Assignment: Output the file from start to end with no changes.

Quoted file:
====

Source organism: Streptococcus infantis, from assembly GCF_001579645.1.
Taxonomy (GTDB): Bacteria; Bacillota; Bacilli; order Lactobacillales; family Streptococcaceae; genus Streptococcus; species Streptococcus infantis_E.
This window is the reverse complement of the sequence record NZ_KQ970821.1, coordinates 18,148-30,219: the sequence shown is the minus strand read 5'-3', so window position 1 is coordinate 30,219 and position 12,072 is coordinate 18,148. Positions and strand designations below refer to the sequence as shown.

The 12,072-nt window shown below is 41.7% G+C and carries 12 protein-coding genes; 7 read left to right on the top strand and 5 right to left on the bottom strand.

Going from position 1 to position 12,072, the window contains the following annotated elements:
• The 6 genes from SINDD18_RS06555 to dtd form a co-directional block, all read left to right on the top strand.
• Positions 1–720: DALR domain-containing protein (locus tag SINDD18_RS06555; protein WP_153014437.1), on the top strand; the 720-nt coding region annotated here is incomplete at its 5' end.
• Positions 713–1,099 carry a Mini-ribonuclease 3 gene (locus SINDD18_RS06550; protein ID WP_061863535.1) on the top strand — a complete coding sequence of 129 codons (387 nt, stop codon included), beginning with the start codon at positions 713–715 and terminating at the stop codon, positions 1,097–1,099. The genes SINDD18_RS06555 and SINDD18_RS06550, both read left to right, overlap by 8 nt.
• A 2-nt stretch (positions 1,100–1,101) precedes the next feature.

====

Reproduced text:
Source organism: Streptococcus infantis, from assembly GCF_001579645.1.
Taxonomy (GTDB): Bacteria; Bacillota; Bacilli; order Lactobacillales; family Streptococcaceae; genus Streptococcus; species Streptococcus infantis_E.
This window is the reverse complement of the sequence record NZ_KQ970821.1, coordinates 18,148-30,219: the sequence shown is the minus strand read 5'-3', so window position 1 is coordinate 30,219 and position 12,072 is coordinate 18,148. Positions and strand designations below refer to the sequence as shown.

The 12,072-nt window shown below is 41.7% G+C and carries 12 protein-coding genes; 7 read left to right on the top strand and 5 right to left on the bottom strand.

Going from position 1 to position 12,072, the window contains the following annotated elements:
• The 6 genes from SINDD18_RS06555 to dtd form a co-directional block, all read left to right on the top strand.
• Positions 1–720: DALR domain-containing protein (locus tag SINDD18_RS06555; protein WP_153014437.1), on the top strand; the 720-nt coding region annotated here is incomplete at its 5' end.
• Positions 713–1,099 carry a Mini-ribonuclease 3 gene (locus SINDD18_RS06550; protein ID WP_061863535.1) on the top strand — a complete coding sequence of 129 codons (387 nt, stop codon included), beginning with the start codon at positions 713–715 and terminating at the stop codon, positions 1,097–1,099. The genes SINDD18_RS06555 and SINDD18_RS06550, both read left to right, overlap by 8 nt.
• A 2-nt stretch (positions 1,100–1,101) precedes the next feature.